The Artling had the opportunity to speak to internationally-acclaimed artist Do Ho Suh while he was in Singapore working on his residency at the Singapore Tyler Print Institute (STPI). We found out more about his new body of work and his plans for the upcoming year.   You’ve just completed a second artist residency at STPI, can you tell us more about your approach to your works this time around? This is my second residency at STPI, I already had an exhibition in 2011. The idea of using thread for the drawing came when I did the first residency, literally the first visit. I had three weeks here, and for two weeks we were just exploring different things, and I actually didn’t know where my work was going to go. They [the STPI staff] suggested many different things. And the idea of using thread came up because I’ve used fabric in a lot of my other works. That’s how it started, and it worked really well. We have ended up actually doing a lot of thread drawings since then. The scale & the complexity of the image has increased this time though. The images got more complex, as well as the color, and it has evolved quite a bit in my mind. And the way they also saw the drawing has been changed, or advanced in a way. All of a sudden, I have tons of ideas for making thread drawings. It’s been quite successful in many ways for STPI and me, with the thread drawings. I’ve come several times for this residency. Sometimes I can stay longer, like three weeks, or sometimes it’s 3 days or 5 days. I try to accomplish as much as possible during my residency. We’ve been working day and night. Imagery-wise, I had an archive of images from my drawing that have been sitting in my sketchbook.  From how far back? From way, way back. It was kind of doodling, and never realized as a work of art. They turned into the thread drawings. The thread and the way the thread reacts to the water and the wet paper, creates a very peculiar quality of line and appearance. The drawings that I made in the sketchbooks over the years, they are very simple line drawings, and I realized they would work well with this particular technique.  But those thread drawings are often technical drawings for my larger scale installation work. Most of them are sort of accents on my thoughts or interest in very profound philosophical questions that I had at the moment.  Do Ho Suh, Myselves, 2014. Image courtesy of the artist & STPI. © Do Ho Suh What kind of philosophical questions?  Like for this piece – I was thinking about how we are all interconnected and also the idea of reincarnation and karma. I was thinking about people I would meet or I have met throughout my life. If you believe in reincarnation then the people that you know and that you meet in your present life, you knew them before. For different reasons, and they all reincarnate. Not always 100% but a lot of them are reincarnated in the same area. Hindus believe that you get to know roughly 3,000 people in your lifetime. I’m very intrigued by the fact that they came up with this number – how did they do that? If you read the Hindu literature or philosophy, they often come up with very specific numbers. But then, the strange thing was… I started to collect the signatures from family, relatives, friends, and also – I think it goes back maybe 20 years ago – I had guestbooks for my exhibitions. I asked the audience who visited my exhibition to sign it, so they were somehow connected to me through my work, even though I hadn’t met them.  I started to work with these signatures, and incidentally, there were 3,000 signatures. These are all coincidences, it wasn’t done on purpose. Sometimes these people in your life help you to get somewhere, but at the same time you can have a problem with them. Whether it’s good or bad, you feel connected to these people, and sometimes it’s kind of tangled in human relationships. That’s what life is all about. So I’m trying to visualize and think about the rather difficult questions, and that’s what my sketch is about.  I use the word ‘entangled,’ when you think about it, they are entangled threads. A web of relationships.  Yes, it’s a perfect way to express the idea of ‘inter-connectedness'… Exactly. A lot of accidents happen as you work on the thread, when it goes onto the paper as well. That works perfectly with this idea. I’ve been using a lot of linear elements in the drawings, lots of lines. For these drawings, the lines are either progressing and suggests a direction that goes up or is coming down. It’s a figure but it’s kind of botanical like a tree so it grows. That suggests a sort of progression of life. It also suggests the life before me, which is the heritage, the history, the culture and the knowledge that has been passed on to me from generation to generation which you cannot visualize. You can’t see it, and you always think you’re an independent person or being. But I try to show things that aren’t really visible. This is the human relationship I try to visualize with the lines.  My question has always been how can I make invisibility visible. That is an overarching interest of mine, I’m a visual artist so I have to make something visually.  Various other themes come in, that generates these images. At the STPI residency, I have made a few architectural pieces, but most of them are figurative.  A lot of your works created during your residency do seem far more figurative than the rest of your works, is there a reason for this change?  Yes. As you go and as you develop different techniques and vocabularies, you just try to make it differently. Unlike a painting… Well that’s what I like about drawing – if you paint on the canvas, you can always scrape off and go over it – but with drawing it’s only the one layer. And thread drawing is almost like that. You put a lot of effort into it, but once it’s on the paper, you can’t change it.  The sewing stage is quite different from when it’s transferred to the paper. When the thread is transferred to the paper, the thread comes together. It’s hard to prevent, and I know what’s going to happen to some degree.  Do you anticipate it and adjust your schematic drawings? Or do you want it to be by chance? Yes, I try to control the thickness of the line. But this sort of loop, you can’t control on the sewing machine. Once it’s transferred to paper, it also looks different as it’s darker when it’s soaked in the water. When it’s completely dry, it gets lighter. So you have several layers that you have to predict how the work changes.  Sometimes it works, and sometimes it brings happy accidents. A lot of times it looks different from what you anticipated. So with the same image I try to do what I originally wanted to do, but sometimes the happy accidents can lead to some other directions.  We’ve been very productive. I’m very excited about the next exhibition, it’s going to be quite different. A lot of the new body of work, and the scale is much bigger and the images are going to be much more complex.  Detail view of Suh’s work in progress. Image courtesy of the artist & STPI. © Do Ho Suh What makes you work with fabric and thread in so many of your works? It came from the necessity, I have to say that I didn’t have any particular reason that I liked using fabric. It was more of a conceptual decision to use the fabric in order to create something three-dimensionally.  It was a conceptual decision to make transportable, translucent architectural space. That has a reference to clothing. Fabric works really well for so many reasons.  Thread I haven’t given that much thought, because I just automatically use it. Like I said, STPI people saw it and they are coming from a different angle, so they sort of separated fabric and the thread and suggested that I work on that. Sometimes you work on such a material for such a long time, you don’t really think about it and then realize that you use the material all the time.  Can we talk about your new paper works? This is the new body of works created at STPI. I have been wrapping space with fabric, and for several years I have also been doing wrapping of space with paper and actually rubbing it.  Those fabric and rubbing pieces are my personal spaces that I’ve lived in, either Korea, New York or London. But I’ve been to Singapore, and in particular STPI, many times already and stayed in the same apartment upstairs, so it’s familiar. Slowly I’ve started to see the space differently and it really became part of my life and part of my existence.  You spend so much time here and make works that are part of you. So I think my last visit I decided to do something like this in the STPI space, so these are the objects that are coming out of the wall in the studio and the objects that you may touch every day in order to get in and out of the space.  I’ve been doing this with my New York apartment and my Korean house, and it’s called the “Specimen Series”. It’s not the entire space, it’s just small elements. As the title explains, it’s a kind of scientific approach – like a pseudo-science as if I go out in the field and collect insects. And then you name it, and you collect insects and make a specimen. There’s a formula on the label, when and where it was collected and by whom.  This space is a shared space, it’s not just my own studio. There are so many artists that come and go, and everyday many times a day they touch these things – to flip a switch, to turn the lights on. There are probably many layers of history on the surface of these objects. I want to bring these invisible connections or memories that these daily objects possess.  How do you usually do the ‘rubbing’ of the objects? Is it while the paper is still molded onto the shape? Yes, these are just test samples. I’ve been using pencils and crayons for my other rubbings, but we’re trying to use the spices from local markets. You can almost smell it. The light switch is a light switch, it could be the same anywhere. It’s a gesture to bring a local element to the work. At the end of the residency, hopefully I can have this sort of collection of objects. And for me, it is a sort of gateway to visualize the space without being here. It’s almost the same as my desire to carry my spaces with me.  Do Ho Suh, Flowers, 2014. Image courtesy of the artist & STPI. © Do Ho Suh You’ve moved around a lot… Do you feel rooted to any particular place, after being in New York for so long but also growing up in Seoul? Yes, it’s interesting because it’s been 5 years since I moved to London from New York. I’d been living in New York for nearly 20 years. The move was not based on my career, it was for personal reasons. It was quite difficult, I’m still not completely comfortable. But having family and children makes everything so different. I feel like London is my home, but whenever I go back to New York, the minute I arrive in my neighborhood in New York City it’s so instant. You remember it? No, it’s not so much remembering… I don’t know how you feel about it, but when you go somewhere you have to pack and mentally prepare yourself to go to different places. I’ve been travelling to so many places throughout my life. Still, you have to shift your gear when you go somewhere else. For example, if I go to Paris, I have a little anxiety. Most of the time it’s a good thing, but you have to be mentally prepared for it. But New York, it doesn’t happen. Even Seoul, because it changes so fast, it feels quite foreign and it takes a few days to adjust. But in New York…. That’s the beauty of New York – no matter how much it changes the sense of it is the same, isn’t it? Yes! I don’t know what it is. The people are the same, they’re so neurotic. And you start to see the differences. There is a certain thing that New York offers you, they are a very welcoming city to strangers and guests.  Because of having my family in London, I feel London is sort of the traditional notion of home in my mind. Getting married and having a child, it coincided with my move to London. It’s a lot of change, but still I hardly go out beyond where we live. My studio is in the same building as my apartment. I was actually thinking about that the other night.  I was completely new to London, and my daughter was born. And by pushing her pram, we both started to explore and learn the neighborhood at the same time. So that might be an interesting idea for my next project as well. It has taken me much longer for me than I expected to get familiar with the surroundings.  I have experienced London in a different way than I did in New York. New York was right after grad school, where my career started and I was in my 30s. It was a different time and place. But London is for family, so I see the space in a different way. Also through the eyes of my children.  Have you created anything of your London home yet? Well I finally found a corner or part of my studio and apartment that I find interesting enough to turn into fabric architecture. It’s not the entire space, more a fragment of it. It’s kind of like an entrance area, it’s not like a lobby – I mean, it’s a small apartment – so it’s like an entrance area. I decided to call it ‘Hub’ – so you go in and you can go to the living room, the bathroom, the utility room or upstairs. It’s a small space, you feel isolated, but every wall is actually a door.  I’ve been interested in these spaces, like doors, staircases and things like that. It’s less obvious than the other elements that I have worked with before, but after living in the space for five years I start to see that. They’re slightly different configurations, even though the studio and the flat are in the same building. The entrance of the space, so that’s going to turn into the fabric of the piece.  For smaller projects, it started as a play or some kind of device that I used to play with my daughters: that might be something interesting to turn into a work of art. My life is slowly guiding to a new body of work.  Do you have any projects coming up? I constantly have exhibitions and projects, and I have a couple of museum exhibitions this year. I have a solo show in Cleveland coming up, and I have quite a large group show in Lyon, France. And then early next year I have another museum exhibition in Cincinnati. I may come back here [to STPI] in late June or July. I’m leaving tomorrow after two weeks here. I just saw some of the works that we’ve made during this residency in frames. They look really different in frames than before. I am very excited for the rest of the works.    ...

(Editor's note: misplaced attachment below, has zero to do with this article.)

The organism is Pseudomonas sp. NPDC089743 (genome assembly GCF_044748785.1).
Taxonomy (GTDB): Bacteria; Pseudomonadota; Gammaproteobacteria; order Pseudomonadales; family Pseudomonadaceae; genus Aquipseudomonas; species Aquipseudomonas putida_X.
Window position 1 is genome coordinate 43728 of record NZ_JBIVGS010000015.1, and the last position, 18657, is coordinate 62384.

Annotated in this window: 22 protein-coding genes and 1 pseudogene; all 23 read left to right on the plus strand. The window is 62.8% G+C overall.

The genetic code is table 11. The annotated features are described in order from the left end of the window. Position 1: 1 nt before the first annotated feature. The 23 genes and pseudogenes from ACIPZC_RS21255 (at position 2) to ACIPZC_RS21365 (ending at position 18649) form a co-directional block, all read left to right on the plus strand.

March 06, 2015